If the Clipboard contains a web address, the option will read Paste and Go. Otherwise, the option will read Paste and Search, which causes Safari to submit the Clipboard’s contents to whichever service you’ve specified as your default one in Settings > Safari > Search Engine – Google, Yahoo, Bing and DuckDuckGo, just like in iOS 8.
Working with the Photos app is easier
The Photos app is packed with improvements that sound small but which make it a whole lot better to use. For starters, when you’re viewing an individual photo full-screen, you don’t need to reach for the back arrow at the top-left corner of the screen – a stretch if you’re using one of Apple’s 4.7-inch or 5.5-inch smartphones. Just swipe downwards to dismiss the photo.
To select many consecutive photos, tap Select at the top-right of a view, as you would in iOS 8, but rather than tapping each photo you want to select, tap and hold on the first one, then drag your finger to the last one and let go. Of course, you can then tap any pictures in that range that you don’t want to process to deselect them.
You can now hide all photos in a multiple selection at once. The Hide option has moved from the old tap-and-hold options bar to the Share button; tap that and you’ll find Hide in the bottom row of the sheet.
There are two new albums whose contents are automatically maintained: Screenshots and Selfies. The former includes shots taken by pressing the Home and sleep/wake buttons on your iPhone or, if you have an Apple Watch, by pressing the Digital Crown and the side button on that device. The Selfies album, however, doesn’t do anything smart like face detection; it merely contains any photos taken with the front-facing camera.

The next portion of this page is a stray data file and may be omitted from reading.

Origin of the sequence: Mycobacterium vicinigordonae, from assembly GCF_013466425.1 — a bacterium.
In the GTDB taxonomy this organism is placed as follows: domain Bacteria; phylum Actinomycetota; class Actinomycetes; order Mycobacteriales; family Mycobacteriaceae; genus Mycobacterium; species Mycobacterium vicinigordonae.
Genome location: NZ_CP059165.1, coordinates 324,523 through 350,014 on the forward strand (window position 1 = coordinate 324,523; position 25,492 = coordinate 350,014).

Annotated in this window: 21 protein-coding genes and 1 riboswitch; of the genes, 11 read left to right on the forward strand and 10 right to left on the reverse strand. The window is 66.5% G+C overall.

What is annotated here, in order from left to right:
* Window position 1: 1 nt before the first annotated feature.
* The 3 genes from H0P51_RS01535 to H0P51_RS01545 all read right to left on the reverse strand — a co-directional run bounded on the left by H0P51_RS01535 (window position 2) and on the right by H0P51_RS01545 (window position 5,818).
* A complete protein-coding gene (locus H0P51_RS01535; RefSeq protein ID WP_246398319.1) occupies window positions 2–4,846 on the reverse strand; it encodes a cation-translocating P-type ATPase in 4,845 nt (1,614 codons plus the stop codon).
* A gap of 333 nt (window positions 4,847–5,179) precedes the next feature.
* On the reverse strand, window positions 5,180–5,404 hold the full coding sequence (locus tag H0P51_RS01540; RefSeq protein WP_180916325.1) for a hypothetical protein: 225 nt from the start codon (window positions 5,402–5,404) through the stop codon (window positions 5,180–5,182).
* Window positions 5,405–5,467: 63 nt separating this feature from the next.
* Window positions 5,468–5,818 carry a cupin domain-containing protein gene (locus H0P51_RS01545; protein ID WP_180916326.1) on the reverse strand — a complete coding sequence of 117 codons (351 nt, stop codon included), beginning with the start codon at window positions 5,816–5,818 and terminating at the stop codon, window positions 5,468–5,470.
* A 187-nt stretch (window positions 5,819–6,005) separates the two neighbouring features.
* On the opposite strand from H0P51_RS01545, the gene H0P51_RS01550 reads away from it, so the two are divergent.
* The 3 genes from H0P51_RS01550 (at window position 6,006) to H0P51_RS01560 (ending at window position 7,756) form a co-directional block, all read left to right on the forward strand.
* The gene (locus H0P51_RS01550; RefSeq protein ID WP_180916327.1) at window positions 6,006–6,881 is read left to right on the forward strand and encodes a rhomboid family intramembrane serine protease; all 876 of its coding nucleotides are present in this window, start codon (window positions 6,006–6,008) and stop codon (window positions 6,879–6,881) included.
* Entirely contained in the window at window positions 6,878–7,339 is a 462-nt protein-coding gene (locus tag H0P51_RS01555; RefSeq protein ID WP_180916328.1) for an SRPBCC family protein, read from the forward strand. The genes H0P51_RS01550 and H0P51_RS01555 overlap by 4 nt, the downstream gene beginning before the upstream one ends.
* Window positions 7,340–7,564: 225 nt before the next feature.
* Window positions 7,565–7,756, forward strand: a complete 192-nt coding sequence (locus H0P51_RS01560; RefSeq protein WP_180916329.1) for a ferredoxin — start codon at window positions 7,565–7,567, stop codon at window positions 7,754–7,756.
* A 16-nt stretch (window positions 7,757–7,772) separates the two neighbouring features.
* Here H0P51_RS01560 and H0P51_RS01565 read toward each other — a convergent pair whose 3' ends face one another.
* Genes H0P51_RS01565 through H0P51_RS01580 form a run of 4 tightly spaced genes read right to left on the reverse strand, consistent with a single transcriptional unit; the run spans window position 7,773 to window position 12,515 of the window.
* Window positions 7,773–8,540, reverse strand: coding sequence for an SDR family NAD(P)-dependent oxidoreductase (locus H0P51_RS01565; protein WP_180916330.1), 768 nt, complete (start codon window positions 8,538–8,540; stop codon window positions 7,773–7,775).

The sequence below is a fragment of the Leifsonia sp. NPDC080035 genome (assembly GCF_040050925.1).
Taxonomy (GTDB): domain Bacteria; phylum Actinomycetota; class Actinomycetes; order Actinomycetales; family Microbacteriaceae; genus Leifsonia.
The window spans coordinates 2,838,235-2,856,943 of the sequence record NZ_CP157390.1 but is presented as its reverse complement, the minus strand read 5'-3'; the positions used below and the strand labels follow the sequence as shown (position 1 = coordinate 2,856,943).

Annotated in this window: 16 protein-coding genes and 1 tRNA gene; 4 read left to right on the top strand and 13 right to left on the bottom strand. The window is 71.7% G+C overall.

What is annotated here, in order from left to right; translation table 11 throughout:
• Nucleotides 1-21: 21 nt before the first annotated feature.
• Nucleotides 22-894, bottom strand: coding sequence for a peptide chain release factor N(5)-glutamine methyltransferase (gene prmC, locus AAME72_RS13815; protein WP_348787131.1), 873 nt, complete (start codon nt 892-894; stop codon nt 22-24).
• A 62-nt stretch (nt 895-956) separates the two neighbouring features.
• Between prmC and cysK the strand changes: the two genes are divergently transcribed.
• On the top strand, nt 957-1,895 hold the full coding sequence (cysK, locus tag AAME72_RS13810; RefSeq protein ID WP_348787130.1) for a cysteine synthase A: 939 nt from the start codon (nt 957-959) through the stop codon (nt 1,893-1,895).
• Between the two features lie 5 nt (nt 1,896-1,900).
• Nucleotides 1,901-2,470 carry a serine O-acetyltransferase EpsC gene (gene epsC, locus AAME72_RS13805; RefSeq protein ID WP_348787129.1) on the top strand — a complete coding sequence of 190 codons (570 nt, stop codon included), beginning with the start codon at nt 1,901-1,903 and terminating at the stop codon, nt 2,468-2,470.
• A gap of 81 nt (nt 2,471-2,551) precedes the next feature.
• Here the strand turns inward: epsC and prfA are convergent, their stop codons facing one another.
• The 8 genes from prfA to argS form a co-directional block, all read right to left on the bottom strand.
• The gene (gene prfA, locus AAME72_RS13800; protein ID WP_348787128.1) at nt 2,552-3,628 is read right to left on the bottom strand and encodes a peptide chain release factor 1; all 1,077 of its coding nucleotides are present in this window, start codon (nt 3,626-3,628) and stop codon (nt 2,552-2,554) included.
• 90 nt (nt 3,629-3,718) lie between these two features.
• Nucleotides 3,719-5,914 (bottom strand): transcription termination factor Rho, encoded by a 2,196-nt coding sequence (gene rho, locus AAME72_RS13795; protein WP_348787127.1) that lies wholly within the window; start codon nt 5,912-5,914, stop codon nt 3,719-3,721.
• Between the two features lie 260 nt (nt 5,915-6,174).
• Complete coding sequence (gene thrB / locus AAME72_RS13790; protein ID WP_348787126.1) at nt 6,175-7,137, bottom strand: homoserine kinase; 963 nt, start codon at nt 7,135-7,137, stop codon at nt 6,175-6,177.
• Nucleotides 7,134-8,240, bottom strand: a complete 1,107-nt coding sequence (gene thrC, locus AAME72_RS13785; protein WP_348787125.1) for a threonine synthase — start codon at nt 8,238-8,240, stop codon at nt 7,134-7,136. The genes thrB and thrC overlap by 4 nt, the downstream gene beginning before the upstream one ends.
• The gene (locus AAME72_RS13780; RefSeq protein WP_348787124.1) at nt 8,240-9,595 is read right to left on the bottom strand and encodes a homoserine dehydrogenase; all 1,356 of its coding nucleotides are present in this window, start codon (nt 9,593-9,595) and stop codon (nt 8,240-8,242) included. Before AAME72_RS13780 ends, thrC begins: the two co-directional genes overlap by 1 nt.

The on-screen keyboard
Many people found iOS 8’s keyboard infuriating. Though Apple took steps to address the issue of it being difficult to tell whether the Shift key had been locked on (with a double-tap) to type capitals, the lettering on keys always remained in uppercase. This is no longer true. Also, if you type fast on an iPhone, the character previews that pop up just above the key you’re pressing might distract you. They can now be switched off in Settings > General > Keyboard > Character Preview.
The iPad also gains some useful improvements with the addition of shortcuts either side of the predictive word suggestions bar at the top of its keyboard. Depending on the app you’re using, you’ll see a mix of options such as copy and paste, undo and redo, formatting controls and buttons to attach photos from the eponymous app, and files from iCloud Drive to emails. Speaking of which, if you rejected iOS 9’s prompt (shortly after upgrading) to add the new iCloud Drive app to your Home screen, you can retrospectively add it in Settings > iCloud > iCloud Drive > Show on Home Screen.
Using a Bluetooth keyboard
If you prefer to use a Bluetooth keyboard with an iPad, although doing so hides the on-screen keyboard, the shortcuts bar mentioned in the previous tip remains visible at the bottom of the iPad’s screen. Bluetooth keyboards also provide a new way to switch between apps without having to perform a gesture on the iPad‘s screen or double-click its Home button. Instead, hold Cmd and press Tab to access a Mac-like app switcher through which you can reach any of the last eight apps you’ve used. With Cmd still held, press Tab again to move one icon to the right, or press Shift and Tab to move in the other direction.
Also, hold Cmd for a few seconds and useful shortcuts will be displayed in an overlay. What’s displayed is sensitive to your context – your place in an app, not just the app itself.
The iPad’s keyboard also responds to a new gesture. Place two fingers on it and a cursor appears on screen, and it moves as you drag your fingers around the screen. Position it wherever you want the text insertion point to be placed, then let go.
Conserve your iPhone’s battery power